So the thing is that if someone makes a racist/cissexist/sexist etc point, and you respond with “of course a white person/cis person/guy/etc would say that” where you’re making a guess as to who/what they are: if you guess wrong, you’re giving them a twofold cover for their stance. It’s twofold because a) you are arguing that their stance is incorrect because of what they are, something they could easily disprove, and b) because you are arguing that if they were this other thing, which they are, then their stance would hold more weight, so it does.
What you are has to do with the probability that you’ve had some portion of a common set of experiences, and there are a number of interpretations out there for varying portions of that set of experiences. If you are marginalized in some way you are more likely to have had a large enough number of experiences to be compelled by the argument that that marginalization is systemic and is, well, marginalizing. It doesn’t guarantee that you will be compelled by that argument. It definitely doesn’t guarantee that you will be compelled by arguments about the validity of a marginalization you don’t experience. This is how there are people of color who believe racism is over, women who believe that feminism is bad for them, and so on.
What if you actually know what a person is, because they established it already? Functionally you’re still reducing their interpretation down to what they are, and telling them that what they are matters more than what they think. Yeah, you probably mean that what they are has more of an influence on what they think than they know, but that’s not what they are going to hear. If you’re participating in a discussion in order to check or change their opinion, or someone’s opinion, you’re probably not going to get far by telling them that what they are makes them do/think wrong things. (If you’re trying to rile up, or drive some people out, or whatever, you may have better luck, and there are valid reasons for those things, but that’s beyond the scope of this post.) You’re probably going to have better success by exploring how what they are shapes what they think.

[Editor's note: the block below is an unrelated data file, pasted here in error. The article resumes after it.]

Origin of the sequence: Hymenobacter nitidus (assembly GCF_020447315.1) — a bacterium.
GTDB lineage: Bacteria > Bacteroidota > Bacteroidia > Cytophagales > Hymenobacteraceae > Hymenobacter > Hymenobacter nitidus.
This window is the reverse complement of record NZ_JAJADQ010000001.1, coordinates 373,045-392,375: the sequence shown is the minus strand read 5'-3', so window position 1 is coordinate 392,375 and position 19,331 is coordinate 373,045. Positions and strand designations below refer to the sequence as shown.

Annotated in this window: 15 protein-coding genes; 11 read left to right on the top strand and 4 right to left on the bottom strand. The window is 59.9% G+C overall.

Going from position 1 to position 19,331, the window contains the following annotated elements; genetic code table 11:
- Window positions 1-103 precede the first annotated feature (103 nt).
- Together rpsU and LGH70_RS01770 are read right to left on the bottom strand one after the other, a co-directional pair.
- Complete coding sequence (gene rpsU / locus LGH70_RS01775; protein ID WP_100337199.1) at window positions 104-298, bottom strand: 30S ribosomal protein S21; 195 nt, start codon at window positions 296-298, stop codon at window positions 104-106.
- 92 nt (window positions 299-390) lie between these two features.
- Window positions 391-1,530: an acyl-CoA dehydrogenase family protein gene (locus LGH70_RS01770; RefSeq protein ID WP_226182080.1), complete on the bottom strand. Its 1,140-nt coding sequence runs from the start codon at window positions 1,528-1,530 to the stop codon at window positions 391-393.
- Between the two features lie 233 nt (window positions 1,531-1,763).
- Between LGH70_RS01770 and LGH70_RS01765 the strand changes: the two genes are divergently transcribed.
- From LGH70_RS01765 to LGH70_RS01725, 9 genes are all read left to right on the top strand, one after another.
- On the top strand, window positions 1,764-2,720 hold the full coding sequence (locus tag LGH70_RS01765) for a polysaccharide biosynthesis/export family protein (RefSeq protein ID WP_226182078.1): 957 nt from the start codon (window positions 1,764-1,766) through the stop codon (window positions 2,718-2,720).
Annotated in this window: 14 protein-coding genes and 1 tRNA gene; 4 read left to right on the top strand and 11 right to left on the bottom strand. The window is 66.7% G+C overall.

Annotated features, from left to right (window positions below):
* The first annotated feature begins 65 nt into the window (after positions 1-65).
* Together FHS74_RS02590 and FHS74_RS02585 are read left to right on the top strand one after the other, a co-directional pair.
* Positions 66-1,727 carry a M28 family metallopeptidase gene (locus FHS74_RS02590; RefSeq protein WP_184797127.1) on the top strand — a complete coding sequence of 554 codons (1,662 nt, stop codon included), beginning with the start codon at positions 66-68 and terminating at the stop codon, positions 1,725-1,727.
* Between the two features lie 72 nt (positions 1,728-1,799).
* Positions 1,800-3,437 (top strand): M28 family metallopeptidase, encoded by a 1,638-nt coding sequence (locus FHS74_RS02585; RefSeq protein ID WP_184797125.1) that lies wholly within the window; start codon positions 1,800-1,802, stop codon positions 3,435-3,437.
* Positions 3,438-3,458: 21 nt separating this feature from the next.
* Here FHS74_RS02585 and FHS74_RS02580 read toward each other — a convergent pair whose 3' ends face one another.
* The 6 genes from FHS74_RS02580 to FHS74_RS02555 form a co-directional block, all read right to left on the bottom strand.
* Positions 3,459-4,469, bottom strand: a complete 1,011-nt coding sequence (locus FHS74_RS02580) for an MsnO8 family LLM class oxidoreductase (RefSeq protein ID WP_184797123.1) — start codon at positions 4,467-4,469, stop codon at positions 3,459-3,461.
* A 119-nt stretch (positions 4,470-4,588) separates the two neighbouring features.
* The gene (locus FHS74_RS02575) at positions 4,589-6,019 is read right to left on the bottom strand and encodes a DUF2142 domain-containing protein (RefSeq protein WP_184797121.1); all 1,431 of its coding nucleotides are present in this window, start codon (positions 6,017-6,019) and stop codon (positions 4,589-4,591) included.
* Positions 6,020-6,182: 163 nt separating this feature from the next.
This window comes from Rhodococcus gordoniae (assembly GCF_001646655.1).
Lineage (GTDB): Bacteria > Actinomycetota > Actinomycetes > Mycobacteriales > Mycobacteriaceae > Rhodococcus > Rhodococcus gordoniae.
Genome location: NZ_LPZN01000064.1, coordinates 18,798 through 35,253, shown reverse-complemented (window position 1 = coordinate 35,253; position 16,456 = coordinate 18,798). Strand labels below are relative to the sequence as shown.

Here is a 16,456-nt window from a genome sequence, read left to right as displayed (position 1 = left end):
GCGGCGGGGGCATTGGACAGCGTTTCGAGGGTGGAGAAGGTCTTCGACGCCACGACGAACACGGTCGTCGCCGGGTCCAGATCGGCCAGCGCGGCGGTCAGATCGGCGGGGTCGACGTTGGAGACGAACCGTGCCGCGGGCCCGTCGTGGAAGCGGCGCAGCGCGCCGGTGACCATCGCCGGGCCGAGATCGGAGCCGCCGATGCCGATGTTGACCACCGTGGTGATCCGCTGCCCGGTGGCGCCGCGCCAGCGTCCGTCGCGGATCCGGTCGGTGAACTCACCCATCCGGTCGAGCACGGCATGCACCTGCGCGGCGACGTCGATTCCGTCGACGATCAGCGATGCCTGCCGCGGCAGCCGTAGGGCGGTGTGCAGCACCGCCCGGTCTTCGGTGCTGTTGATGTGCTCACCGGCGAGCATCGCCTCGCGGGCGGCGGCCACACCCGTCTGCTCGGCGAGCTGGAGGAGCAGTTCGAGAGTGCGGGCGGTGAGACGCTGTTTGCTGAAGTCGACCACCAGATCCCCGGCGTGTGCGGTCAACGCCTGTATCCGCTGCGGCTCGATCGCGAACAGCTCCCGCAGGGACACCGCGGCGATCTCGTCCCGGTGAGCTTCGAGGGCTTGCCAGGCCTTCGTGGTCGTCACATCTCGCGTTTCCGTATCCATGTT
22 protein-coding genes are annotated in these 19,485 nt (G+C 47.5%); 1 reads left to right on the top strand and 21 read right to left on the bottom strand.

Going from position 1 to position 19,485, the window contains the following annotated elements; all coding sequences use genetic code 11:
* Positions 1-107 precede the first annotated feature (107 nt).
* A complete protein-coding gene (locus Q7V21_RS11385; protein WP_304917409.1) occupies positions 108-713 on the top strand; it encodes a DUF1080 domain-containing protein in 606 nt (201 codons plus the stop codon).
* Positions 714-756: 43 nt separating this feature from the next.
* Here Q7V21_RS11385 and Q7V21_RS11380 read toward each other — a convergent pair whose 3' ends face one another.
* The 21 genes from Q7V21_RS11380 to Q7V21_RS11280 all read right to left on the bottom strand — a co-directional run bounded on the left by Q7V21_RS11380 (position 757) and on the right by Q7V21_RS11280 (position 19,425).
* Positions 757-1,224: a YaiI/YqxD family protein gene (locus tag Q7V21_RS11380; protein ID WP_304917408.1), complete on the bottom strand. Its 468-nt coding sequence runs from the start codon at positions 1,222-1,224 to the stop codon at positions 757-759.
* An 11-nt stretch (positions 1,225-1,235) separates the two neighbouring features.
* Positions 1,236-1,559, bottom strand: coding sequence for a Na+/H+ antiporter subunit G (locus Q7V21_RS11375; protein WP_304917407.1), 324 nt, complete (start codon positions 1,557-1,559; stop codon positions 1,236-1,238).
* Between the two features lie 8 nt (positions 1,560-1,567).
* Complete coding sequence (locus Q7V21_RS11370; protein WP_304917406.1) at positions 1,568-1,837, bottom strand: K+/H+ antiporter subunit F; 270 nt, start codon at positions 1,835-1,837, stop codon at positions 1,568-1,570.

A cool thing is that you can approach this pretty much the same way as if you weren’t sure what they were and where they were coming from: “Why do you think that? Let’s say your perception is correct, and these other people’s perception is also correct. Is there some way that all of these perceptions can be true? What might cause you to have a different perspective than they have?” You might be able to get someone thinking a little more subjectively. There’s even a possibility they’ll start thinking a little more subjectively right there in the middle of the argument (this is extremely unlikely; it’s much more likely that they’ll have an ah hah moment in the shower the next day that starts a long slow process spanning months if not years). But again, this is all about probabilities. There are no guarantees.